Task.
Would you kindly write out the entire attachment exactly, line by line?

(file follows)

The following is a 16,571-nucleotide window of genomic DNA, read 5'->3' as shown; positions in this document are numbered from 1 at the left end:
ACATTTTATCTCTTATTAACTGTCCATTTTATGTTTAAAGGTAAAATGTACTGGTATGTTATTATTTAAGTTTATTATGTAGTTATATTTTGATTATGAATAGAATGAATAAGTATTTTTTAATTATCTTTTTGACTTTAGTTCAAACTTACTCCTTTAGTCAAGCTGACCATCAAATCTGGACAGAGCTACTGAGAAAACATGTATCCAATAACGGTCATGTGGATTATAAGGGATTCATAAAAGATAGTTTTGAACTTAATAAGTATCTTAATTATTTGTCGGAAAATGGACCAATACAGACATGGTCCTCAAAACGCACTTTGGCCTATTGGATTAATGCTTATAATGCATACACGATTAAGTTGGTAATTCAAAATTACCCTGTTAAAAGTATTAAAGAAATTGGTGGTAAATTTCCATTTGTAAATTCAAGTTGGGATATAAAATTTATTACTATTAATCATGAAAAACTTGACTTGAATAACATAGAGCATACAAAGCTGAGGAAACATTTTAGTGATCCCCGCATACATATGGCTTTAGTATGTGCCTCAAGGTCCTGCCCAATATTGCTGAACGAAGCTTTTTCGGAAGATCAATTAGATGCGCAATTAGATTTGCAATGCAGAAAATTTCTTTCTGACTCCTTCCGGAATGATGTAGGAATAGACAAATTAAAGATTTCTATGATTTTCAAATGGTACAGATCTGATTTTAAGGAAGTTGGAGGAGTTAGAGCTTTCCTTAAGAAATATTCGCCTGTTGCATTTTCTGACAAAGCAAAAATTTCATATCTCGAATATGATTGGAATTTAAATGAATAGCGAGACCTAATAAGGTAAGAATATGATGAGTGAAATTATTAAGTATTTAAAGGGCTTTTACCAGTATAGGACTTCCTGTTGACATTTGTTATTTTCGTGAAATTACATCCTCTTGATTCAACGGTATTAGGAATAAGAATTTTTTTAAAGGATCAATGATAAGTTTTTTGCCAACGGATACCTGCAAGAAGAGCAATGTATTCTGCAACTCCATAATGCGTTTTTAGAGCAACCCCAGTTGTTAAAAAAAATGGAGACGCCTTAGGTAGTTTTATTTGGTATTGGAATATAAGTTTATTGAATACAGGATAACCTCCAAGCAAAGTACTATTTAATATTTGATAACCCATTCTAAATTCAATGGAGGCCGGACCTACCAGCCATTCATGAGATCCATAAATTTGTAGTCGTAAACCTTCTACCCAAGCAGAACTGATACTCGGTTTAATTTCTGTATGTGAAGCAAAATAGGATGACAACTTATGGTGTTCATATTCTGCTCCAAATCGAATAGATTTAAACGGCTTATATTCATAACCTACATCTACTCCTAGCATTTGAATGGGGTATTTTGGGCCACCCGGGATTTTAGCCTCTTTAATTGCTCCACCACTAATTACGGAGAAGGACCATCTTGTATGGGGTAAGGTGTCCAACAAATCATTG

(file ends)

The following is a 16,571-nucleotide window of genomic DNA, read 5'->3' as shown; positions in this document are numbered from 1 at the left end:
ACATTTTATCTCTTATTAACTGTCCATTTTATGTTTAAAGGTAAAATGTACTGGTATGTTATTATTTAAGTTTATTATGTAGTTATATTTTGATTATGAATAGAATGAATAAGTATTTTTTAATTATCTTTTTGACTTTAGTTCAAACTTACTCCTTTAGTCAAGCTGACCATCAAATCTGGACAGAGCTACTGAGAAAACATGTATCCAATAACGGTCATGTGGATTATAAGGGATTCATAAAAGATAGTTTTGAACTTAATAAGTATCTTAATTATTTGTCGGAAAATGGACCAATACAGACATGGTCCTCAAAACGCACTTTGGCCTATTGGATTAATGCTTATAATGCATACACGATTAAGTTGGTAATTCAAAATTACCCTGTTAAAAGTATTAAAGAAATTGGTGGTAAATTTCCATTTGTAAATTCAAGTTGGGATATAAAATTTATTACTATTAATCATGAAAAACTTGACTTGAATAACATAGAGCATACAAAGCTGAGGAAACATTTTAGTGATCCCCGCATACATATGGCTTTAGTATGTGCCTCAAGGTCCTGCCCAATATTGCTGAACGAAGCTTTTTCGGAAGATCAATTAGATGCGCAATTAGATTTGCAATGCAGAAAATTTCTTTCTGACTCCTTCCGGAATGATGTAGGAATAGACAAATTAAAGATTTCTATGATTTTCAAATGGTACAGATCTGATTTTAAGGAAGTTGGAGGAGTTAGAGCTTTCCTTAAGAAATATTCGCCTGTTGCATTTTCTGACAAAGCAAAAATTTCATATCTCGAATATGATTGGAATTTAAATGAATAGCGAGACCTAATAAGGTAAGAATATGATGAGTGAAATTATTAAGTATTTAAAGGGCTTTTACCAGTATAGGACTTCCTGTTGACATTTGTTATTTTCGTGAAATTACATCCTCTTGATTCAACGGTATTAGGAATAAGAATTTTTTTAAAGGATCAATGATAAGTTTTTTGCCAACGGATACCTGCAAGAAGAGCAATGTATTCTGCAACTCCATAATGCGTTTTTAGAGCAACCCCAGTTGTTAAAAAAAATGGAGACGCCTTAGGTAGTTTTATTTGGTATTGGAATATAAGTTTATTGAATACAGGATAACCTCCAAGCAAAGTACTATTTAATATTTGATAACCCATTCTAAATTCAATGGAGGCCGGACCTACCAGCCATTCATGAGATCCATAAATTTGTAGTCGTAAACCTTCTACCCAAGCAGAACTGATACTCGGTTTAATTTCTGTATGTGAAGCAAAATAGGATGACAACTTATGGTGTTCATATTCTGCTCCAAATCGAATAGATTTAAACGGCTTATATTCATAACCTACATCTACTCCTAGCATTTGAATGGGGTATTTTGGGCCACCCGGGATTTTAGCCTCTTTAATTGCTCCACCACTAATTACGGAGAAGGACCATCTTGTATGGGGTAAGGTGTCCAACAAATCATTG